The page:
Only 4% of jobs created by Film Tax Credit go to African Americans; 29% to women
California lawmakers conducted a hearing to explore the option of modifying the California film tax incentive credit to include diversity benchmarks. Of the below-the-line jobs created in the first phase of the California film tax incentive credit, only 4% of those jobs went to African-Americans and 29% to women. California held the hearing to better understand the economic impacts of the current credit and how it can better serve all California taxpayers.
The hearing was attended by the Motion Picture Association of America and many of the major film industry guilds and unions. Statistics from the second phase of the California film tax incentive credit, which was implemented in July 2015, are not yet available. The second phase of the film tax credit program introduced uplifts for visual effects work done in California and for filming done outside of the Los Angeles zone.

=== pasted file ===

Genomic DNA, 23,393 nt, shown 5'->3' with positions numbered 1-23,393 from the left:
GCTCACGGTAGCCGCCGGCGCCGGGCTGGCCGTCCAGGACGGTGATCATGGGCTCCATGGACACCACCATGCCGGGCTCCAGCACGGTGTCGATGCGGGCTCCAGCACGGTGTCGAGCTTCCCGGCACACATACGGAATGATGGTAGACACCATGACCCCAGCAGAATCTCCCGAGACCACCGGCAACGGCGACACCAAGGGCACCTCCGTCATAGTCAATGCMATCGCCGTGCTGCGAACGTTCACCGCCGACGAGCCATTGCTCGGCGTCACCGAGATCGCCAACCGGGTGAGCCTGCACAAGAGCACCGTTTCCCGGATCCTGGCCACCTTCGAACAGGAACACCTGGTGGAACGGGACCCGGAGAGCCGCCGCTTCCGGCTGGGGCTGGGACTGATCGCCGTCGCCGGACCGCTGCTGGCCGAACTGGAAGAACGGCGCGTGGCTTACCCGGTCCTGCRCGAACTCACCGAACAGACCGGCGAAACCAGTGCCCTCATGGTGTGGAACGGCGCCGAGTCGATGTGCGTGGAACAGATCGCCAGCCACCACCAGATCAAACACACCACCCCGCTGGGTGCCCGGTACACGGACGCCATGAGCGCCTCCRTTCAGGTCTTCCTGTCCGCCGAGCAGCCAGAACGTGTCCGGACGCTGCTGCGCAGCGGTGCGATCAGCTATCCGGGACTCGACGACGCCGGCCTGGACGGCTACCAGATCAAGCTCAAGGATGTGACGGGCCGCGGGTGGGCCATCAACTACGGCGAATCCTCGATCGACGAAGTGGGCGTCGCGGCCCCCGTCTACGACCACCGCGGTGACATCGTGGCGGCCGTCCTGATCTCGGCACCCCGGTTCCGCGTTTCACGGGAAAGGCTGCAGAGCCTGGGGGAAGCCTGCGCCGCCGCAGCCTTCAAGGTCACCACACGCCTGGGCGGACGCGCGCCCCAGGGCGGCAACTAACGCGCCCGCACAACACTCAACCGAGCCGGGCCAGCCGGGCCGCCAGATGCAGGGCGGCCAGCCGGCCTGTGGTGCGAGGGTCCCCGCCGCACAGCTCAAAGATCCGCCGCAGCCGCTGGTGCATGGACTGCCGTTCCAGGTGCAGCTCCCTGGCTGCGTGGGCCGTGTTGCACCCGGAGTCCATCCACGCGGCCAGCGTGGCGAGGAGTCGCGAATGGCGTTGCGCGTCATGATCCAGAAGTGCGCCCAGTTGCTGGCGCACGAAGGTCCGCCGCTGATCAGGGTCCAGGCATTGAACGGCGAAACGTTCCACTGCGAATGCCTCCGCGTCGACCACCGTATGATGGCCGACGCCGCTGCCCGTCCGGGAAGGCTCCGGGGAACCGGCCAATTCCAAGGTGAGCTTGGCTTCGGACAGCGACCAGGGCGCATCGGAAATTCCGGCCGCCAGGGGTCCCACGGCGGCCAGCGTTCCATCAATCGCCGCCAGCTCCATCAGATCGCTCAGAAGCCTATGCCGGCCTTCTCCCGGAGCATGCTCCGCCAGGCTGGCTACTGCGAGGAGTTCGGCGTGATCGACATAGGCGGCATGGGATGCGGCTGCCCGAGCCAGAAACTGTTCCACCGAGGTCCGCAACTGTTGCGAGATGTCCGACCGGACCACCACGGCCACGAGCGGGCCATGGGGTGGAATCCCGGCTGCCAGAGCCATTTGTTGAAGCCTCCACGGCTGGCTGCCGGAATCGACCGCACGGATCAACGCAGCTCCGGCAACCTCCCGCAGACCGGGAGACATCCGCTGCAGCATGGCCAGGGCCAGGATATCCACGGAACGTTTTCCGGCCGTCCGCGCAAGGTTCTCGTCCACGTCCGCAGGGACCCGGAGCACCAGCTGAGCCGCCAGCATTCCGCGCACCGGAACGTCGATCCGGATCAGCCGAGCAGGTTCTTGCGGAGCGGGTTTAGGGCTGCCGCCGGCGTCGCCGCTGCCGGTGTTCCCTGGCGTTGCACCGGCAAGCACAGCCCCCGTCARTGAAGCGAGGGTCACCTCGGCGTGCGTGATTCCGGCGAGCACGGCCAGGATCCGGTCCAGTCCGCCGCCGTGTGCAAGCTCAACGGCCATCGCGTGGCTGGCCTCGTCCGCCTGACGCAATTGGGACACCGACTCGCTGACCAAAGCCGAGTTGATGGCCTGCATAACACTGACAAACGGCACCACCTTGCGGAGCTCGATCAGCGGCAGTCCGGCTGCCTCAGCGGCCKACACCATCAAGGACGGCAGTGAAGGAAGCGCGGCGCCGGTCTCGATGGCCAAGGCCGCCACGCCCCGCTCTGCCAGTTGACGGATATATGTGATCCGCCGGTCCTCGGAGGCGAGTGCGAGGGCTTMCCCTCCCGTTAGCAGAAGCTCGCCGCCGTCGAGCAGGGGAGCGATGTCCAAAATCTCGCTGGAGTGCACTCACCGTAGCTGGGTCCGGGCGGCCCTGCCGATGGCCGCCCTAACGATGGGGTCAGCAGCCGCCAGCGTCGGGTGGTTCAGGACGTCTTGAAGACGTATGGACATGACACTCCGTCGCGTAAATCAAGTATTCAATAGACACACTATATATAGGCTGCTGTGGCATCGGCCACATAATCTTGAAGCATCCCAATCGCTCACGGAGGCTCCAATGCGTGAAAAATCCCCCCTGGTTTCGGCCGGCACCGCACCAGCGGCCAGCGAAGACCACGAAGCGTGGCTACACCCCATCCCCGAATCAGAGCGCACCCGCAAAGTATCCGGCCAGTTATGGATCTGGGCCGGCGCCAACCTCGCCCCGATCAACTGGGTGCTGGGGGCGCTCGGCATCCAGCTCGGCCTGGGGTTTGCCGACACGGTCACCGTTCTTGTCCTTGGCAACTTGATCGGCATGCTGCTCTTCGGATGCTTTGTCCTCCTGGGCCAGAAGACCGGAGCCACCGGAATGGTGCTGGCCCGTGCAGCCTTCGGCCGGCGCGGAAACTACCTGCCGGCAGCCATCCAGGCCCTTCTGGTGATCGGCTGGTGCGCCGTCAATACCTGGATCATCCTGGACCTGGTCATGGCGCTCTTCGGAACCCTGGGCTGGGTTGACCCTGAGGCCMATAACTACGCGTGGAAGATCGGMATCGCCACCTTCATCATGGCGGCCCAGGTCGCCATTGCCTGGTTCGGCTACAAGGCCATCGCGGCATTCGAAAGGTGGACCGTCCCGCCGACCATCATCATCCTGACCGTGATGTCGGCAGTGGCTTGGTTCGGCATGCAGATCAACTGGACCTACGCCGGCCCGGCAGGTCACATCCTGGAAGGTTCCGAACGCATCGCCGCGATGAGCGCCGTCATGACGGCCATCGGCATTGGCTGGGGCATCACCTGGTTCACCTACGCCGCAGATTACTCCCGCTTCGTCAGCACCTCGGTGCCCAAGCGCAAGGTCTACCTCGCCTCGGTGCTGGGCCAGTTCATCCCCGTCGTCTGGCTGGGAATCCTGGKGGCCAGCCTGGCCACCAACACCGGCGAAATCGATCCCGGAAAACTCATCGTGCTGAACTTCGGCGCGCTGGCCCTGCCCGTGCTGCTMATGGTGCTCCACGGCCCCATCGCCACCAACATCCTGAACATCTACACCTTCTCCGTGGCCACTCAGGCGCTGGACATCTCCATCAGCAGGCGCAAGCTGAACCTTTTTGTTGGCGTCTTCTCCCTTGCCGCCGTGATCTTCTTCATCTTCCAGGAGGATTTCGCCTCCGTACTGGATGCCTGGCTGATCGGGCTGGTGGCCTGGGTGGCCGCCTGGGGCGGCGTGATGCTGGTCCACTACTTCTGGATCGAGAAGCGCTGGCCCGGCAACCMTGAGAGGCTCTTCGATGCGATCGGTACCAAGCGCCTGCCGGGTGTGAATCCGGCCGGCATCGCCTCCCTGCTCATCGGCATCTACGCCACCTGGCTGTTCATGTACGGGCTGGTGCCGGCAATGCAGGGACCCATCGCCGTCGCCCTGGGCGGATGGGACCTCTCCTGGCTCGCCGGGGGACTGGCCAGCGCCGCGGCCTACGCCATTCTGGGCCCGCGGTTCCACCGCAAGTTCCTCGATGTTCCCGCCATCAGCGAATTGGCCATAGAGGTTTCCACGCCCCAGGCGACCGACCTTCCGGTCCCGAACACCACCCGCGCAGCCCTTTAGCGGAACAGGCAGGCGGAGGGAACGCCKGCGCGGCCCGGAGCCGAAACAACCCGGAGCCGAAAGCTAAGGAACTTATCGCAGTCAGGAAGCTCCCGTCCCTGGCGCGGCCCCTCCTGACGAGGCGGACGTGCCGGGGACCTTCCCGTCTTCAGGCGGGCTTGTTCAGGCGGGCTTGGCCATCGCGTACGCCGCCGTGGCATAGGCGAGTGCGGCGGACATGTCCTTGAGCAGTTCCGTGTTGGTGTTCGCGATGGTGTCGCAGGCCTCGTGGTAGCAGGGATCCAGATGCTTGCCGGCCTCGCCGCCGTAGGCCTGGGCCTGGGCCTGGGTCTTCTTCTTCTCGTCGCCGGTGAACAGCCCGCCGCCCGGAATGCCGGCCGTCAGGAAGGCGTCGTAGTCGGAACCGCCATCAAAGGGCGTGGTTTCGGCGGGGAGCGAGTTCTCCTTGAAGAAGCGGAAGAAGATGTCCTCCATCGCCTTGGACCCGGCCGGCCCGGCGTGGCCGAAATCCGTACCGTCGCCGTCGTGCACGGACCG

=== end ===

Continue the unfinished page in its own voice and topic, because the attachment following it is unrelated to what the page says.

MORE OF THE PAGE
The implementation of diversity benchmark would help spread the economic impact of the credit. White workers received 65% of the below-the-line jobs created by the first phase of the California film tax incentive. The diversity benchmarks could be an important aspect of the next phase of the California film tax incentive program. It could greatly help the underrepresented California film workers and California film industry as a whole.